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Becoming Wilderness: Nature, History, and the Making of Isle Royale National Park Perfect Paperback – July 22, 2011
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About the Author
Amalia Tholen Baldwin was born in Traverse City, Michigan, and grew up camping, hiking, swimming, and playing around the Great Lakes. Following her sophomore year at Yale University, Amalia interned with the Student Conservation Association at Windigo Ranger Station on Isle Royale. She fell in love with the island and national park work during that summer. After graduating from Yale with a BA in Anthropology, Amalia spent five years as an interpretive ranger for the National Park Service in Yellowstone, Denali, and Death Valley National Parks, in addition to several more summers at Isle Royale. In 2006, Amalia enrolled in a master's program at the Nelson Institute for Environmental Studies, University of Wisconsin--Madison. This book is an adaptation of her master's thesis. Amalia now lives in Madison with her husband and son, works as an educator for the Wisconsin Department of Natural Resources, and dreams of returning to Windigo.
Top customer reviews
It hasn’t always been wilderness. A hundred years ago there were many resorts scattered through the archipelago, many fishing operations, a little lumbering, and other miscellaneous activities. Creating the national park meant stripping all that human activity out of the landscape.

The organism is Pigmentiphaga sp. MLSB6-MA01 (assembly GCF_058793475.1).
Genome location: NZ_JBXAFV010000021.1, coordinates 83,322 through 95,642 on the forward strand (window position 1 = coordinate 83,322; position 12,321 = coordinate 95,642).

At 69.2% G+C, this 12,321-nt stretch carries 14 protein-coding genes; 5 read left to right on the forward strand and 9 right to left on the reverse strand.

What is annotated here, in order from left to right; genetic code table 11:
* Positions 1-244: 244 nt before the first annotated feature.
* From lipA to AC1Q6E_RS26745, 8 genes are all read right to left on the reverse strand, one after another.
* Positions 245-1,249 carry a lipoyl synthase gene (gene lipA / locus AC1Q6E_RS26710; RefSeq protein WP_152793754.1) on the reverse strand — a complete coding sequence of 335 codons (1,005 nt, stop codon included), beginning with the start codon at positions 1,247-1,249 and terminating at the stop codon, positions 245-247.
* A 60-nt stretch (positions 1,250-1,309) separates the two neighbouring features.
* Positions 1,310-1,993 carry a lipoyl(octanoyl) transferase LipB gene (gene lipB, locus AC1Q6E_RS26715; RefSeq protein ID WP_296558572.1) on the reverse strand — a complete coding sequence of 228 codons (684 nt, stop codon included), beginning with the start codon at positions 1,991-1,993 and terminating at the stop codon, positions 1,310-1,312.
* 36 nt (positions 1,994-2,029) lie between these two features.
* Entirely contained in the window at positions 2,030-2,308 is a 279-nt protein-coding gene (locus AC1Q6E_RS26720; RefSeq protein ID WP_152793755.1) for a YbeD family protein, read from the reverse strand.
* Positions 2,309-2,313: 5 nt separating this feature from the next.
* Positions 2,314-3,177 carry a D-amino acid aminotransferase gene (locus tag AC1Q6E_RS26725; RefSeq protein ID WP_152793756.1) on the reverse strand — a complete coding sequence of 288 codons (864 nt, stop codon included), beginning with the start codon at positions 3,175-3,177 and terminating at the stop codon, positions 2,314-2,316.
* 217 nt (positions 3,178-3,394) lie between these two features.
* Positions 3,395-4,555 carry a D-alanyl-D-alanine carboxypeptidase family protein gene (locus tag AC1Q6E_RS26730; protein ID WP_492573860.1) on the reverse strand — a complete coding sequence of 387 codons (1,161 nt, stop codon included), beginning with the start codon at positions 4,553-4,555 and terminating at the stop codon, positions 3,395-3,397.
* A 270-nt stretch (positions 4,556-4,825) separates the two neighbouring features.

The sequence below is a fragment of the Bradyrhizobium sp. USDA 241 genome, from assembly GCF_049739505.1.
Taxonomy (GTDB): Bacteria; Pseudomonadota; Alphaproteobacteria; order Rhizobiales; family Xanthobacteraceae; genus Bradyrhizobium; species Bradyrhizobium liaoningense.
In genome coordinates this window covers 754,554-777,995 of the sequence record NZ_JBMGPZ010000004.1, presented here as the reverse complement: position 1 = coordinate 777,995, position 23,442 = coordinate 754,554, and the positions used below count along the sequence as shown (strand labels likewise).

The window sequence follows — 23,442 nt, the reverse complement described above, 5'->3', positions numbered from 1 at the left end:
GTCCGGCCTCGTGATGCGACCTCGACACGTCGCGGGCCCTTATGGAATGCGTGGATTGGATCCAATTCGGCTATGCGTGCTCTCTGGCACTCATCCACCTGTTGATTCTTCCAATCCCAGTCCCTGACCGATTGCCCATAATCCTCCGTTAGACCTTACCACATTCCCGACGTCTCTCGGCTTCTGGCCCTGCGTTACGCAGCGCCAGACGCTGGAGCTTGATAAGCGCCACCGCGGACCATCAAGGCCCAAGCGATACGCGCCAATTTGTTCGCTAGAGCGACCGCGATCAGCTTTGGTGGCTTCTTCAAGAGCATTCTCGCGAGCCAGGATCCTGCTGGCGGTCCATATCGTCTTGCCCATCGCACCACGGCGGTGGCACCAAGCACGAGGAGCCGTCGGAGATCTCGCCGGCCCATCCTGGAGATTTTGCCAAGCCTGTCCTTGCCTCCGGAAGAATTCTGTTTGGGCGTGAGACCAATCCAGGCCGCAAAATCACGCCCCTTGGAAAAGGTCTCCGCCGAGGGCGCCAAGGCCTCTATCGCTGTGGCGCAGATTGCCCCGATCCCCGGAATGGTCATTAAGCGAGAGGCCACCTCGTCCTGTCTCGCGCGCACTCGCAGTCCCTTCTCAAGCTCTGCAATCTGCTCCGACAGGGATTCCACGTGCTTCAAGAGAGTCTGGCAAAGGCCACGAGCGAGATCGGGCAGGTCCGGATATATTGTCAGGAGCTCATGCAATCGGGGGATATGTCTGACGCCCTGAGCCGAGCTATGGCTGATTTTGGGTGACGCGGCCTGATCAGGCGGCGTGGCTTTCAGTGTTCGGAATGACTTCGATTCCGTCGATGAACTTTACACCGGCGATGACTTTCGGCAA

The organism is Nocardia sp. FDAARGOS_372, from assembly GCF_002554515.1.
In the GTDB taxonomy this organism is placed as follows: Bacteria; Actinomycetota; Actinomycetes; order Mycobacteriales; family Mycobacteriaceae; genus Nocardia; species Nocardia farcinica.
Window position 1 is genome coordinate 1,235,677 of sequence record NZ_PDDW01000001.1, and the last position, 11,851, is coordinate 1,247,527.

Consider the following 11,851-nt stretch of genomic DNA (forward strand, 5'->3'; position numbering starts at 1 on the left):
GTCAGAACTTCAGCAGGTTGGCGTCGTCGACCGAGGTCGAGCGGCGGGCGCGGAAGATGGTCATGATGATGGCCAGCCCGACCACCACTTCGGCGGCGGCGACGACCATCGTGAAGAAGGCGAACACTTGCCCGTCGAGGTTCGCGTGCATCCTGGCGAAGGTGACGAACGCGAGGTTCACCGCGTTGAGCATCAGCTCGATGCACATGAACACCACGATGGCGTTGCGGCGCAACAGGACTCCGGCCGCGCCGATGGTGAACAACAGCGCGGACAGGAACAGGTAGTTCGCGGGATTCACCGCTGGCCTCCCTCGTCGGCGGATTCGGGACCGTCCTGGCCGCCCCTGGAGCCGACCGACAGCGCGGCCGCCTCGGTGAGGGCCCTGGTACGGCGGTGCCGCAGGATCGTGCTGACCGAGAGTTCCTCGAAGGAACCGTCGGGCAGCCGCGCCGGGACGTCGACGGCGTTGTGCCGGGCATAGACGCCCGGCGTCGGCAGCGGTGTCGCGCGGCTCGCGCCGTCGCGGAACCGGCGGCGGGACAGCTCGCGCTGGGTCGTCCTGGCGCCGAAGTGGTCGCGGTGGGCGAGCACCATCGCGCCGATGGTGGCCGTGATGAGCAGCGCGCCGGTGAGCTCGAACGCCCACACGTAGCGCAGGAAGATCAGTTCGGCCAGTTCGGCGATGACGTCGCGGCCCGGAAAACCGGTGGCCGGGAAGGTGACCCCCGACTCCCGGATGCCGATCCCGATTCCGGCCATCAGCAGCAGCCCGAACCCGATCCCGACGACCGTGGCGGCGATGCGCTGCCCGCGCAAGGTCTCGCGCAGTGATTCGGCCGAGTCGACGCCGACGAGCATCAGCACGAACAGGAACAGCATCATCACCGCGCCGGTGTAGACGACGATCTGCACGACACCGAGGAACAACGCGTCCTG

Baldwin’s book tells this story, emphasizing the key decades of the 1920s and 1930s. I haven’t seen this part of the story told anywhere else, other than little vignettes by the residents. This book is valuable simply for her work in the archives to get this story.
She also does a good job telling of the wider political environment, such as the growing wilderness movement and the competition between the Forest Service and the National Park Service for both land and visitation. Some of her inferences here are more speculative than most historians would feel comfortable making, but she points us to look more closely at the relationship between Isle Royale and Superior National Forest (Boundary Waters).
Baldwin also tells a story of how the definition of “wilderness” changed in the 1920s and 1930s, as conditions on Isle Royale were also changing. Briefly put, “roadless” and not “virgin forest” became the key characteristic of the island, which made possible a major logging operation just as the park was being established. Some wider comparisons would strengthen her analysis - the Great Smoky Mountains come to mind - and I would have liked more discussion of wilderness theory. Consulting Gary Wockner’s book on Isle Royale (National Park Conundrums) would also strengthen the conceptual work here.
All in all, however, this is a very interesting and readable book - a master’s thesis written for the general public that also raises some good questions for the wilderness scholar or national park fan.